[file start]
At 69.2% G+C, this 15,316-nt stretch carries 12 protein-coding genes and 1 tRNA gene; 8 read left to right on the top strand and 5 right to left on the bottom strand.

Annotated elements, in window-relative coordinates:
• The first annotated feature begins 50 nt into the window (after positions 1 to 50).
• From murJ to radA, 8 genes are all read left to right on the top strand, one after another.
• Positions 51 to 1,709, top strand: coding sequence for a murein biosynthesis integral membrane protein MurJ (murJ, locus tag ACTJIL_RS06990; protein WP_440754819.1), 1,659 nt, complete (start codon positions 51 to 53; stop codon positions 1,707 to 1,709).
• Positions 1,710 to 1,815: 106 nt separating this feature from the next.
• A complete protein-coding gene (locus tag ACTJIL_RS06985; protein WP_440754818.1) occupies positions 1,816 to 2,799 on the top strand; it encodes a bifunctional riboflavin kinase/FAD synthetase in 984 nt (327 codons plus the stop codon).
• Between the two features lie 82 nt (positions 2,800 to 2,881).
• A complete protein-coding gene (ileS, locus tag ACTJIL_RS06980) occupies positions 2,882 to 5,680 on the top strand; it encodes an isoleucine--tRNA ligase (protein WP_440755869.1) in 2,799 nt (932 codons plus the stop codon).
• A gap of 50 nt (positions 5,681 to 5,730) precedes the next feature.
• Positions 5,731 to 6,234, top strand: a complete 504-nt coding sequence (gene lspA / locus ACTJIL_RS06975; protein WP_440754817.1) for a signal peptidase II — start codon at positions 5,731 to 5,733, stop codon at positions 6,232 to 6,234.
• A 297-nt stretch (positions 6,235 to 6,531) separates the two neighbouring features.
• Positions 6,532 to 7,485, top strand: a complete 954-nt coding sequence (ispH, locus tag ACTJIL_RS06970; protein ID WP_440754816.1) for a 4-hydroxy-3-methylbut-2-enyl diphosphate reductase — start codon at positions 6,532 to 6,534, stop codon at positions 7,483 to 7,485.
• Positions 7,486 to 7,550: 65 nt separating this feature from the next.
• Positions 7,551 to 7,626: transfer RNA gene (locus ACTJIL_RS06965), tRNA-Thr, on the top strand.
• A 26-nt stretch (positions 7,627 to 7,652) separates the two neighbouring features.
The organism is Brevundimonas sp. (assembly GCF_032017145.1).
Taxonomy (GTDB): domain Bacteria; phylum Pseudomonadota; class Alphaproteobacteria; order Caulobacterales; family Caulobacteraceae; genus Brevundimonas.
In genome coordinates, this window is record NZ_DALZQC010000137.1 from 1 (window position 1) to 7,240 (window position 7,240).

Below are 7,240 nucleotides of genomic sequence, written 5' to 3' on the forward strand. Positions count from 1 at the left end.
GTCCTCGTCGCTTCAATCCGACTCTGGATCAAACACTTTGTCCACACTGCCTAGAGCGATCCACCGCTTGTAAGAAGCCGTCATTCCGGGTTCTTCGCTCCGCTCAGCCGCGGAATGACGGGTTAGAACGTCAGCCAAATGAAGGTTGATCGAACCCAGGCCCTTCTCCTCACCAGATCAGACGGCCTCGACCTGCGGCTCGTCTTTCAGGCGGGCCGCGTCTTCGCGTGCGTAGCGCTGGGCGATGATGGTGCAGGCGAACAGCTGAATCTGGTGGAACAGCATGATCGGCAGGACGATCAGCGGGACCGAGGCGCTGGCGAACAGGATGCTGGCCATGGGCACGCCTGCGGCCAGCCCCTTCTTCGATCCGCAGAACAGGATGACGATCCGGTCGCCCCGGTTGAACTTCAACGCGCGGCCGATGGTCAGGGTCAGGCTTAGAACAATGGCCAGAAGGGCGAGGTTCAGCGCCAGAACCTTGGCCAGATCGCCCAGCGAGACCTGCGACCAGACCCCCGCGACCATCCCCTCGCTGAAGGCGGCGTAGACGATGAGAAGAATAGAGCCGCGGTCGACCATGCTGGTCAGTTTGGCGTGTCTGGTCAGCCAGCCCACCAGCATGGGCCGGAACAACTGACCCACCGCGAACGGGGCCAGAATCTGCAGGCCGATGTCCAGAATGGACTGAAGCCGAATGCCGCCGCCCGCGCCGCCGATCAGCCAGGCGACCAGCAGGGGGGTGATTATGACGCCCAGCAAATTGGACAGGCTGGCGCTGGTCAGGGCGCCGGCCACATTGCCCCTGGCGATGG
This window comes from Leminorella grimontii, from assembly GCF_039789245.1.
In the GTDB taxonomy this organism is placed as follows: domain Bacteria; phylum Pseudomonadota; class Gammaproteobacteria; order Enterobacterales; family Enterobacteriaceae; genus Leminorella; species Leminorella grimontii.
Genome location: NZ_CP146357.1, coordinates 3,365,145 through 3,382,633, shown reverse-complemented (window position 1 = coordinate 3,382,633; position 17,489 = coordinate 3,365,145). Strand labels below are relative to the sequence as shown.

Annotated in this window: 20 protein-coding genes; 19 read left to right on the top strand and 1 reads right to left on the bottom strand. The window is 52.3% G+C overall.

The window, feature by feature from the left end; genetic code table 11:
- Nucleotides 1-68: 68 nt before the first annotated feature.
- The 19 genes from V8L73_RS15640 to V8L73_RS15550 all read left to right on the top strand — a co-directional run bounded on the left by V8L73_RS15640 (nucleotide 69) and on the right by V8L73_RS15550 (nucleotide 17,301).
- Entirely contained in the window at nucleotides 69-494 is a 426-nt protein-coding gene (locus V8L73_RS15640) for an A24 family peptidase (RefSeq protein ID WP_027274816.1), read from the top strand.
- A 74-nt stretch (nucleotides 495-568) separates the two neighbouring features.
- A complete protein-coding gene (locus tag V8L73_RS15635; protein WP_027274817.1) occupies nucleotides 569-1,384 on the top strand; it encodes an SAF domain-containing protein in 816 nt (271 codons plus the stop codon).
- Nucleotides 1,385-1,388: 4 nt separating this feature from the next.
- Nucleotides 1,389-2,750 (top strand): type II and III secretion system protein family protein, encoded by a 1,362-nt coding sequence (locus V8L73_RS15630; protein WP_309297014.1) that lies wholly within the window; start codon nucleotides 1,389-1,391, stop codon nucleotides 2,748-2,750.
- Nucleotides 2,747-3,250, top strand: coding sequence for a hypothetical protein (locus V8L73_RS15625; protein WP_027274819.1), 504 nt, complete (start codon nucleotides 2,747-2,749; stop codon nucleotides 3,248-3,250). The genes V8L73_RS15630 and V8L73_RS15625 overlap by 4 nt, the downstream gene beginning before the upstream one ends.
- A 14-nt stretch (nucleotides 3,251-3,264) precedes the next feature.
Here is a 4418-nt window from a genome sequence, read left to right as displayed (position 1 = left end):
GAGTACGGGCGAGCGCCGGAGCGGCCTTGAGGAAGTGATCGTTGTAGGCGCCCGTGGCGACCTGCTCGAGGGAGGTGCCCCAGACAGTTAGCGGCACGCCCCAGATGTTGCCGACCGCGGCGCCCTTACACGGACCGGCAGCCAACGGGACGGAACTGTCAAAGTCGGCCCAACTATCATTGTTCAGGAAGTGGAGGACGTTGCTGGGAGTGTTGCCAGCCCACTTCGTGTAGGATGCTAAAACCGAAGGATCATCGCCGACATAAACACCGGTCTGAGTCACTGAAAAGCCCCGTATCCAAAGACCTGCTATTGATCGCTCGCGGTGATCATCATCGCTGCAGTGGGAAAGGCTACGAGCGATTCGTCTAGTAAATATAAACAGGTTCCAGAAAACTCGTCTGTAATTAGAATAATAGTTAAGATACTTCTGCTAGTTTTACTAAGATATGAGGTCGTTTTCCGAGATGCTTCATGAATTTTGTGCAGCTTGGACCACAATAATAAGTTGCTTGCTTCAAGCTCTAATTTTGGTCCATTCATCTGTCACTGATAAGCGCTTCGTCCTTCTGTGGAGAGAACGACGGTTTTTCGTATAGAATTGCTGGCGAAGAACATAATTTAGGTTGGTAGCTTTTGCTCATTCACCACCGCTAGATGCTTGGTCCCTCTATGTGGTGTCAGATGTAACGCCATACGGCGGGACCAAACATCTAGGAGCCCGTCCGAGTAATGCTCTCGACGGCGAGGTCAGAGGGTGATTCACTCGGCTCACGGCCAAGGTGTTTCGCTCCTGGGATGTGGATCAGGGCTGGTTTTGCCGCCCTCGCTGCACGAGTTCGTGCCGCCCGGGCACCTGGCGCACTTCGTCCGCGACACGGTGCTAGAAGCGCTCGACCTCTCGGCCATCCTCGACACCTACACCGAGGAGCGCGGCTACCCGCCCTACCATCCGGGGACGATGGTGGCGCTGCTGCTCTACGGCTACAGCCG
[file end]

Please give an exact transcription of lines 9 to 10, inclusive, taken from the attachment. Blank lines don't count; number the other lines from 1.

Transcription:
• A complete protein-coding gene (ileS, locus tag ACTJIL_RS06980) occupies positions 2,882 to 5,680 on the top strand; it encodes an isoleucine--tRNA ligase (protein WP_440755869.1) in 2,799 nt (932 codons plus the stop codon).
• A gap of 50 nt (positions 5,681 to 5,730) precedes the next feature.